Banks in the country have been warned to improve their reporting on fraud-related cases by the Central Bank of Nigeria in line with its clearly stated directives as it will no longer condone failure to act in this way.
Mr. Sam Okojere, director, Payment System Management Department at CBN, said: ‘Consequently, banks must generate fraud data by reporting incidents, analyse these data and handle it in such a way that the information generated will help in understanding and addressing customer needs.
‘A system where participants fail to report fraud as captured by the relevant CBN directive will no longer be condoned.
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‘We must also pay attention to risk management and embark on aggressive fraud awareness campaigns in the days ahead in order to boost customers’ confidence.’
Continuing, Okejere added: ‘As a nation, we are under siege from cybercriminals who are leveraging the power of the internet to commit fraud and crime on an unprecedented scale, costing our economy millions if not billions each year.
‘It has thus become necessary to review and strengthen the existing rules and enact new regulations to stem these problems. In addition, banks must begin to evolve with the speed of Financial Technology (FINTECH) players, who are quick at developing financial solutions that are driving the financial sector.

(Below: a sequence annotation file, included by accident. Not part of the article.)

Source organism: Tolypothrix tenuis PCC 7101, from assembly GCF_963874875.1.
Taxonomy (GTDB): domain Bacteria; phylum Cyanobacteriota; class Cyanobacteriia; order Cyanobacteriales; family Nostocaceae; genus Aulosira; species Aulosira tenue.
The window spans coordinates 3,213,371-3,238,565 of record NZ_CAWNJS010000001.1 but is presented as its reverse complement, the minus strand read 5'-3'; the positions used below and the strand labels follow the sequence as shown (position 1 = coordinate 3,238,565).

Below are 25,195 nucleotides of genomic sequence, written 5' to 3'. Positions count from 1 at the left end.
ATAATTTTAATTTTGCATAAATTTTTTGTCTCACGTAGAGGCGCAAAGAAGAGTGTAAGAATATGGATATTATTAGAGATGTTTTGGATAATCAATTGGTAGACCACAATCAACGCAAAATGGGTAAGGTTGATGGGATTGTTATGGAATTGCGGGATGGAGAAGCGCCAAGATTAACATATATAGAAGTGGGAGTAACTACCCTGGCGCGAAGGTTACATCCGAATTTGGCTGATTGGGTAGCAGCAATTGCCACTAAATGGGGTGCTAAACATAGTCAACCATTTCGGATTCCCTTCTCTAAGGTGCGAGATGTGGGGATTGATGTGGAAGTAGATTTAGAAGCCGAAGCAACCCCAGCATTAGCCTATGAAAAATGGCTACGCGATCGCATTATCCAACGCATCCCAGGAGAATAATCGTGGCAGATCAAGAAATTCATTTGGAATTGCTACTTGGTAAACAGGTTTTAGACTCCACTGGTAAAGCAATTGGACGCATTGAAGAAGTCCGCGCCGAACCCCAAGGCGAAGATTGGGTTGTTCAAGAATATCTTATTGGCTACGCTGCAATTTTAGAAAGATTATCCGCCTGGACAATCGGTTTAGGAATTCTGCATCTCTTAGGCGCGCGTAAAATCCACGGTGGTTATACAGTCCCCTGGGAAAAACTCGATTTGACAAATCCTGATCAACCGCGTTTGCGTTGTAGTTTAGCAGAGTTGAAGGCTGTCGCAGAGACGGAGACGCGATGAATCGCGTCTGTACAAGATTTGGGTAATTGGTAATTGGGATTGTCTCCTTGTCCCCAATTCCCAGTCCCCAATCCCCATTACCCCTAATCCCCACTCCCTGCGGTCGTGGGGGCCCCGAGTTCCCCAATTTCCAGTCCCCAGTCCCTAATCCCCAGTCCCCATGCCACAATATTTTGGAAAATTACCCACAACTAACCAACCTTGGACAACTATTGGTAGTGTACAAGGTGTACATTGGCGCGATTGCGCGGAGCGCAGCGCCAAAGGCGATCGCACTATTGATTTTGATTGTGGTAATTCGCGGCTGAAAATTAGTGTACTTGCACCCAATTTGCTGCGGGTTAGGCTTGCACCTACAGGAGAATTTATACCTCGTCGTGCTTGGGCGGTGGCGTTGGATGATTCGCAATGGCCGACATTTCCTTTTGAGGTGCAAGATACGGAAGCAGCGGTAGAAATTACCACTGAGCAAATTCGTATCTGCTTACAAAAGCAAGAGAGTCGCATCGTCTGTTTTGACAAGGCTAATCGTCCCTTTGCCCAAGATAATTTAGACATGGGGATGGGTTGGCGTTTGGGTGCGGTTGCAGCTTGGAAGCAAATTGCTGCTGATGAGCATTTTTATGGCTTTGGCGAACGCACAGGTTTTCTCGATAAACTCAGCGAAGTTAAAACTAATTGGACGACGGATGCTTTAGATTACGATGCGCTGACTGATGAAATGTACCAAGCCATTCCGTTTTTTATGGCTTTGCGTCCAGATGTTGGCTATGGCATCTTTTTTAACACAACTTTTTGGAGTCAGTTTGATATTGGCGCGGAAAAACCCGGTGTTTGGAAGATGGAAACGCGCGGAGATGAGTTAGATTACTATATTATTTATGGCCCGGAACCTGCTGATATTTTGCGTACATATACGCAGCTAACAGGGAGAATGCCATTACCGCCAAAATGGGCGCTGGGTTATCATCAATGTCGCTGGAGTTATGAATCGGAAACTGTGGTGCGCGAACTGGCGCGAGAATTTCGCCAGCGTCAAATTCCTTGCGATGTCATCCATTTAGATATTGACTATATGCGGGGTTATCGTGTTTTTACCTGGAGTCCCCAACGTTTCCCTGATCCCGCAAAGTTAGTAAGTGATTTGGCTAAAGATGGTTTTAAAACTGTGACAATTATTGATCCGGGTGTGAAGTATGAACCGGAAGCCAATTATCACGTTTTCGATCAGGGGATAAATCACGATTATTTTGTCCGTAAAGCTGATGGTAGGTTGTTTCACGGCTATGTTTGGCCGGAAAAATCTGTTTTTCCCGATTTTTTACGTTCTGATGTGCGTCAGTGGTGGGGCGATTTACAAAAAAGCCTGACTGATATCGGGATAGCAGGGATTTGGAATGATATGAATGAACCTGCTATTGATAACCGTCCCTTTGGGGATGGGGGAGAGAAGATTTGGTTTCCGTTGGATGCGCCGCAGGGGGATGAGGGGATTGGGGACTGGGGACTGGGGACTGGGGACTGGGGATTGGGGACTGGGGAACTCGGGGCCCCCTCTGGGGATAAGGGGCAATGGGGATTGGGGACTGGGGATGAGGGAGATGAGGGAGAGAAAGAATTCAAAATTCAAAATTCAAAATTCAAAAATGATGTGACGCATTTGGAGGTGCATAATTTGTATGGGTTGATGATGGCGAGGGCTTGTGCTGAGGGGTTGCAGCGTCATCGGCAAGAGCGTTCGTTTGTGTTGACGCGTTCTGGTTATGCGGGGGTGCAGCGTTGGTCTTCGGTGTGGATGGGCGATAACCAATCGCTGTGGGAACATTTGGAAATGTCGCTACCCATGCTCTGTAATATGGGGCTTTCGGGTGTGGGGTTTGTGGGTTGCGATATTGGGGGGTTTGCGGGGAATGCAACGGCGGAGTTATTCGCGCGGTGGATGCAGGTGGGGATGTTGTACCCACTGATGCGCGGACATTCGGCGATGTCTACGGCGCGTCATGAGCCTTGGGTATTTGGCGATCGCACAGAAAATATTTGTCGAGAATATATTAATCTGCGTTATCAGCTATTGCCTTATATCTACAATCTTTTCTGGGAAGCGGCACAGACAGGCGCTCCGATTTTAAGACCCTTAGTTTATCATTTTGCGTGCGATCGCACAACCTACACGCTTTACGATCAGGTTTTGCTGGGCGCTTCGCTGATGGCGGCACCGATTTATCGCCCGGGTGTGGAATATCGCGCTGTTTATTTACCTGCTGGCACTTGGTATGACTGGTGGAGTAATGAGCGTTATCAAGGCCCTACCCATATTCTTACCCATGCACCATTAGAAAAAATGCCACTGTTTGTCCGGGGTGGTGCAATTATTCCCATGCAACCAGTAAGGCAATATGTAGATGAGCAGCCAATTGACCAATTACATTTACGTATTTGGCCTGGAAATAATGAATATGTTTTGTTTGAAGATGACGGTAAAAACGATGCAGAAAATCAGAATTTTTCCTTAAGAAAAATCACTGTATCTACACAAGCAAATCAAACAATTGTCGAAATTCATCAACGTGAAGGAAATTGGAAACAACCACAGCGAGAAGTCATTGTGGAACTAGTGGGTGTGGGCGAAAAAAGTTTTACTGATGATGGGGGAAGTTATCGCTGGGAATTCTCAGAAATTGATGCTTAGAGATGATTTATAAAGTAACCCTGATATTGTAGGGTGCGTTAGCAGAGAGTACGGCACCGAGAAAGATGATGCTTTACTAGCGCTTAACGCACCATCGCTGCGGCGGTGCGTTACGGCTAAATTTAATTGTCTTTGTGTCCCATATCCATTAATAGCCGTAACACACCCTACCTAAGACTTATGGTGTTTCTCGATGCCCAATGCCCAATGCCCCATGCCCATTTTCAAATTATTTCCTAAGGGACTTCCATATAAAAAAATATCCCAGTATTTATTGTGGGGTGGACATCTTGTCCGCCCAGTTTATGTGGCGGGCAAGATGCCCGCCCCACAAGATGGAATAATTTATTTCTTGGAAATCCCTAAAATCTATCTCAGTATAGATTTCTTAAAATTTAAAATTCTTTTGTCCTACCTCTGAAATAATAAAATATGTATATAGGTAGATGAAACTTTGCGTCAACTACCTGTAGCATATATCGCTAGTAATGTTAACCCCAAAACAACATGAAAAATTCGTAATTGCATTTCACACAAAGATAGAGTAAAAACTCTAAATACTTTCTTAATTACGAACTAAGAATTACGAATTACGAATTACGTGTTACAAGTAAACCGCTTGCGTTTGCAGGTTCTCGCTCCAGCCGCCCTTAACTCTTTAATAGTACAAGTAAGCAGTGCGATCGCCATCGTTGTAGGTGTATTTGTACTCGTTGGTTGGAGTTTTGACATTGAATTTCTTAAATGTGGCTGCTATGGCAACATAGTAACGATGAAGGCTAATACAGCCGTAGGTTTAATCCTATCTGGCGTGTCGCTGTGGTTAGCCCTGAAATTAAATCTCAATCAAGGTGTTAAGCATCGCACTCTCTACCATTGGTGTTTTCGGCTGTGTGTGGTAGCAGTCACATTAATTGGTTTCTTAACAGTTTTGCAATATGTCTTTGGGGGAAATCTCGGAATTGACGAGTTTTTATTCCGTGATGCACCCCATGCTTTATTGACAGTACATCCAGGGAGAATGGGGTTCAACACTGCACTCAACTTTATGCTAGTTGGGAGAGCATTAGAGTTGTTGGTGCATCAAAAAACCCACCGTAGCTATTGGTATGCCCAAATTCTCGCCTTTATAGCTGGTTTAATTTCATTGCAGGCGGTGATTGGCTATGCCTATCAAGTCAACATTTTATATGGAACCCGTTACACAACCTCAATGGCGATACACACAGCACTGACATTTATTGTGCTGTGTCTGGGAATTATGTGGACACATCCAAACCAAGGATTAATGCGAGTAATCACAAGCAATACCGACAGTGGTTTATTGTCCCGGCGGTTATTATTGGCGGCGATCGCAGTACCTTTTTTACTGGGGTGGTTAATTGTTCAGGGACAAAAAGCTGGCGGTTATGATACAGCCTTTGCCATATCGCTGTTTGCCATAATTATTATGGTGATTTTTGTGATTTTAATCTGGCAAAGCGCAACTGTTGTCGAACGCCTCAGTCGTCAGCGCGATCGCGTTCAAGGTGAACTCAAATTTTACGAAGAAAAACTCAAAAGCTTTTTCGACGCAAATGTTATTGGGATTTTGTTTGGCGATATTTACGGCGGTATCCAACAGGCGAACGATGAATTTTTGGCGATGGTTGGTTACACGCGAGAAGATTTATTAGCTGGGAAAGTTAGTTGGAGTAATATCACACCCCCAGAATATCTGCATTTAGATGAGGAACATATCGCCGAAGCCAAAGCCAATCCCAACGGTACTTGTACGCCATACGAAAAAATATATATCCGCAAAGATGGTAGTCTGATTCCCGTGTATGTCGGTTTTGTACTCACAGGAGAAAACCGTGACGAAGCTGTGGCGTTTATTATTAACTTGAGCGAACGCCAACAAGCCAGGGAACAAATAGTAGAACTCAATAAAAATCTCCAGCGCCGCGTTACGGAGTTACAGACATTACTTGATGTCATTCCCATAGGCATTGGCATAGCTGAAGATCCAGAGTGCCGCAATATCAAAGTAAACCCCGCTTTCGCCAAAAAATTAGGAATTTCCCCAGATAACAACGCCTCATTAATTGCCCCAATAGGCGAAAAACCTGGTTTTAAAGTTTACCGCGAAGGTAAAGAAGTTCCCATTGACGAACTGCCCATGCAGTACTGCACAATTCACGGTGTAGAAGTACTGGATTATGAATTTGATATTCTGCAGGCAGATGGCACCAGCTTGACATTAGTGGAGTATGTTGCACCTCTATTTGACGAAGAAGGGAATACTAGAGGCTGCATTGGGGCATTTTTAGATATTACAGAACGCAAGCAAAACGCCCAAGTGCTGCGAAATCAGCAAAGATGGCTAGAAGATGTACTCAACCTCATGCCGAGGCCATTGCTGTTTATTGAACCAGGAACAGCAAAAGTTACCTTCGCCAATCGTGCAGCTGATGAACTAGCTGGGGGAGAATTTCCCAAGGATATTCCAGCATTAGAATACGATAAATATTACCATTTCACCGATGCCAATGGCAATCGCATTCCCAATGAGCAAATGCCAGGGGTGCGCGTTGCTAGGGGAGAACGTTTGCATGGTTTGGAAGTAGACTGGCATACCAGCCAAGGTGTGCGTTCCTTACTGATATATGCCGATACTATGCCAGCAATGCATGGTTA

‘Taming fraud will continue to be a focus for the forum, as we know the impact fraud has in diminishing trust which is an essential ingredient in building an internationally recognised and nationally utilised payments system.’
On the African collaboration and the establishment of a continental body to fight electronic fraud, Okejere said: ‘The steering committee of your forum met in October and one of the important discussions was the Establishment of an Africa new liaison.
‘The forum was invited to make presentation to the Africa Union (AU) on prospects of establishing an AeFF and this proposal was well received. I will also agree that this idea is coming at a good time, as it was recently revealed that a new fraud scheme termed ‘ATM Cash out’ had emerged where fraudsters insert a malware to corrupt ATM systems and illegally authorises withdrawals that often run into losses of millions of dollars.’